I’ll grant that subject line sounds like it should be the title for a roleplaying game adventure or the next Grand Theft Auto release, but, sadly, it’s all too true. In the UK’s Guardian newspaper, Rory Carroll reports on the nightmare that has become life in this northern Mexican city. Once a center of transportation, manufacturing, commerce, Torreón and its surrounding area by the 1990s was a prosperous place. But now, after several years of war among the drug cartels, it is a city in which prisoners are released from jail by the warden to massacre innocent party-goers:
For a country in the throes of a war that has claimed 28,000 lives in four years it is perhaps little surprise that a transport hub such as Torreón, intersection for cocaine, heroin, marijuana and methamphetamines, is grim. Murders among the population of 550,000 average three per day. Two massacres in city bars preceded the attack on the Italia Inn party, a bloodbath made worse by the fact the victims had no connection to drug trafficking.
The atrocity’s apparent motive was a display of strength by the Sinaloa cartel in its battle to oust a rival group, the Zetas, from Torreón. “It’s a turf war, and they’ll kill anyone,” says Carlos Bibiano Villa, Torreón’s police chief. The day after the attack, the Zetas, keen to show they still controlled the city, left four human heads with a note saying the massacre’s perpetrators had been punished. Decapitation, once unheard of in Mexico, has become routine.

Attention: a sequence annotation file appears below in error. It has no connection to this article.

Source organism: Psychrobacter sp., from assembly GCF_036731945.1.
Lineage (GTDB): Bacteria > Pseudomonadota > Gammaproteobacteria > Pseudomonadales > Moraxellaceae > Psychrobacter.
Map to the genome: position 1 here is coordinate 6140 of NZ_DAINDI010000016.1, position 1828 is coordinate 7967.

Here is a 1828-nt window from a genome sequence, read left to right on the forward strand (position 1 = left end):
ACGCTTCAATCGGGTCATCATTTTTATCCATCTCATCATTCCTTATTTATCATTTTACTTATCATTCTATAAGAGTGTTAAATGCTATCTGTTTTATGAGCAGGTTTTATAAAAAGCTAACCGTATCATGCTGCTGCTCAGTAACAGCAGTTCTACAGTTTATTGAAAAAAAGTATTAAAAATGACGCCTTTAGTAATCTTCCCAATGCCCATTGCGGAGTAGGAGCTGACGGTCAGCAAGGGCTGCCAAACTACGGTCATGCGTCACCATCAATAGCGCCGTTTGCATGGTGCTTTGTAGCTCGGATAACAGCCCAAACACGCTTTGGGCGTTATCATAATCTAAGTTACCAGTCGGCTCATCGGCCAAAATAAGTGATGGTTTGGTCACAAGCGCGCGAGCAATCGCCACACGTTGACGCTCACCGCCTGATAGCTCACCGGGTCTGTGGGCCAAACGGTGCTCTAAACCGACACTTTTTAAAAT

What came next, however, was new. The Zetas, after killing the four probably random and innocent unfortunates, really did investigate the massacre. The result was a harrowing video uploaded on YouTube. Rodolfo Nájera, bruised, swollen and stripped, gazed into the camera with a confession. The 35-year-old kidnapped policeman, flanked by masked gunmen, must have guessed how the video would end. Asked by an off-camera interrogator about the Italia Inn massacre, Nájera said the killers were Sinaloa members allowed out of prison for nocturnal hits. Guards lent them guns and vehicles. “Who let them out?” barked the voice. “The director,” replied the doomed man. The video ends minutes later with a shot to the head.
The entire article is one paragraph after another of eye-popping facts and vignettes that one would think could only happen in a movie, but are part of everyday life in Torreón. Here’s just one: the entire police force of 1,200 was fired and replaced for corruption. As the mayor says,
“The police relaxed their ethics and discipline and just gave in. In the end they weren’t working for them (the cartels). They were them.”
Carroll briefly discusses possible solutions, ranging from the libertarian “legalize drugs” to “let one cartel win.” The former strikes me as a pie-in-the-sky academic solution that would do nothing to end cartel violence; they’d fight over the legal trade as much as the illegal commerce. On the other hand, allowing one or the other gang to win in the hope of regaining peace seems to be the definition of a dying republic, one that admits the gangs are the real sovereign power.
It may not be a genuine failed state yet, but Mexico seems to be coming awfully close.
Read the whole thing.
(Crossposted at Public Secrets)